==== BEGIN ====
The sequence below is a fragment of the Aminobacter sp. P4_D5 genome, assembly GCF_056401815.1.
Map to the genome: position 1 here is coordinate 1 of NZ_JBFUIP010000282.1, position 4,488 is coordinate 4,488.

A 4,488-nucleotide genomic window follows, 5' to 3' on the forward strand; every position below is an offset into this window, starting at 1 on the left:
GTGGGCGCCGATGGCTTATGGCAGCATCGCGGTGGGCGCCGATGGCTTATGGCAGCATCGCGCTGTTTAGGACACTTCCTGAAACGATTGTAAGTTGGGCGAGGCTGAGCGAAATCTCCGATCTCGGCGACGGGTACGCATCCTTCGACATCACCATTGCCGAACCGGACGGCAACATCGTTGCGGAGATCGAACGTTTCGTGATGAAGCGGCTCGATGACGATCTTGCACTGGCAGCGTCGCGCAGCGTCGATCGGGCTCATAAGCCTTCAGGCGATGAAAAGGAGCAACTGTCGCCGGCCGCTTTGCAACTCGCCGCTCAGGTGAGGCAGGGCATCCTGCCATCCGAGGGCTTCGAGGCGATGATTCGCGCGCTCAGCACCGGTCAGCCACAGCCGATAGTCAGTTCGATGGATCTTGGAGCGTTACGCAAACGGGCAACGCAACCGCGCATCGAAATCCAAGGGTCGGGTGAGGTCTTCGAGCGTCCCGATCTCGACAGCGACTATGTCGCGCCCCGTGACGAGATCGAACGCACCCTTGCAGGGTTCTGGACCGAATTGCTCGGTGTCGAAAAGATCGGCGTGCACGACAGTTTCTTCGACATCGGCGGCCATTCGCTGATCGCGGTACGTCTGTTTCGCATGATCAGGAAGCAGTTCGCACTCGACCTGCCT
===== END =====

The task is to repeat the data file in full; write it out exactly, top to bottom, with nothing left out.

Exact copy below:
The sequence below is a fragment of the Aminobacter sp. P4_D5 genome, assembly GCF_056401815.1.
Map to the genome: position 1 here is coordinate 1 of NZ_JBFUIP010000282.1, position 4,488 is coordinate 4,488.

A 4,488-nucleotide genomic window follows, 5' to 3' on the forward strand; every position below is an offset into this window, starting at 1 on the left:
GTGGGCGCCGATGGCTTATGGCAGCATCGCGGTGGGCGCCGATGGCTTATGGCAGCATCGCGCTGTTTAGGACACTTCCTGAAACGATTGTAAGTTGGGCGAGGCTGAGCGAAATCTCCGATCTCGGCGACGGGTACGCATCCTTCGACATCACCATTGCCGAACCGGACGGCAACATCGTTGCGGAGATCGAACGTTTCGTGATGAAGCGGCTCGATGACGATCTTGCACTGGCAGCGTCGCGCAGCGTCGATCGGGCTCATAAGCCTTCAGGCGATGAAAAGGAGCAACTGTCGCCGGCCGCTTTGCAACTCGCCGCTCAGGTGAGGCAGGGCATCCTGCCATCCGAGGGCTTCGAGGCGATGATTCGCGCGCTCAGCACCGGTCAGCCACAGCCGATAGTCAGTTCGATGGATCTTGGAGCGTTACGCAAACGGGCAACGCAACCGCGCATCGAAATCCAAGGGTCGGGTGAGGTCTTCGAGCGTCCCGATCTCGACAGCGACTATGTCGCGCCCCGTGACGAGATCGAACGCACCCTTGCAGGGTTCTGGACCGAATTGCTCGGTGTCGAAAAGATCGGCGTGCACGACAGTTTCTTCGACATCGGCGGCCATTCGCTGATCGCGGTACGTCTGTTTCGCATGATCAGGAAGCAGTTCGCACTCGACCTGCCT